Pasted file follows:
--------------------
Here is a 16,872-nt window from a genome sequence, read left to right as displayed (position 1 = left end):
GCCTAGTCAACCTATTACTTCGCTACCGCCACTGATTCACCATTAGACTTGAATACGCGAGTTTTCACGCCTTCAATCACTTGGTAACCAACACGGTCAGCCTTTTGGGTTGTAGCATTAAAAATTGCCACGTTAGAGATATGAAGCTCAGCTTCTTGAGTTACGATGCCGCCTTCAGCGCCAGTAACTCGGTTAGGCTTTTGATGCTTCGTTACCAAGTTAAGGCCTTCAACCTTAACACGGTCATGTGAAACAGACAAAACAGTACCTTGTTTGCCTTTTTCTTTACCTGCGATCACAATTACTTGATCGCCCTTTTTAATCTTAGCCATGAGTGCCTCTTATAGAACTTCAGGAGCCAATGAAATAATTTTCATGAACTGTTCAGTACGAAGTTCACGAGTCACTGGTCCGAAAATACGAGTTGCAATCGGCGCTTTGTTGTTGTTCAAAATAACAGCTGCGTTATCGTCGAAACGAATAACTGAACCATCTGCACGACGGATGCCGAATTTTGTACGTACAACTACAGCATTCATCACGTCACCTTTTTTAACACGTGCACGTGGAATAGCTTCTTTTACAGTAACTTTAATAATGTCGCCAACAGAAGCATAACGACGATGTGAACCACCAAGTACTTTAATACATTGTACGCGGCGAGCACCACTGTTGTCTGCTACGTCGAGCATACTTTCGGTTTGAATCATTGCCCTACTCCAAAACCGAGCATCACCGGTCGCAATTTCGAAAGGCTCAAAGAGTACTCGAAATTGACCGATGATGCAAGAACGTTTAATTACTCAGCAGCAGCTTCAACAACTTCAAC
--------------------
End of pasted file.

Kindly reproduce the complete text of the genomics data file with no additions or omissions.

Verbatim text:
Here is a 16,872-nt window from a genome sequence, read left to right as displayed (position 1 = left end):
GCCTAGTCAACCTATTACTTCGCTACCGCCACTGATTCACCATTAGACTTGAATACGCGAGTTTTCACGCCTTCAATCACTTGGTAACCAACACGGTCAGCCTTTTGGGTTGTAGCATTAAAAATTGCCACGTTAGAGATATGAAGCTCAGCTTCTTGAGTTACGATGCCGCCTTCAGCGCCAGTAACTCGGTTAGGCTTTTGATGCTTCGTTACCAAGTTAAGGCCTTCAACCTTAACACGGTCATGTGAAACAGACAAAACAGTACCTTGTTTGCCTTTTTCTTTACCTGCGATCACAATTACTTGATCGCCCTTTTTAATCTTAGCCATGAGTGCCTCTTATAGAACTTCAGGAGCCAATGAAATAATTTTCATGAACTGTTCAGTACGAAGTTCACGAGTCACTGGTCCGAAAATACGAGTTGCAATCGGCGCTTTGTTGTTGTTCAAAATAACAGCTGCGTTATCGTCGAAACGAATAACTGAACCATCTGCACGACGGATGCCGAATTTTGTACGTACAACTACAGCATTCATCACGTCACCTTTTTTAACACGTGCACGTGGAATAGCTTCTTTTACAGTAACTTTAATAATGTCGCCAACAGAAGCATAACGACGATGTGAACCACCAAGTACTTTAATACATTGTACGCGGCGAGCACCACTGTTGTCTGCTACGTCGAGCATACTTTCGGTTTGAATCATTGCCCTACTCCAAAACCGAGCATCACCGGTCGCAATTTCGAAAGGCTCAAAGAGTACTCGAAATTGACCGATGATGCAAGAACGTTTAATTACTCAGCAGCAGCTTCAACAACTTCAAC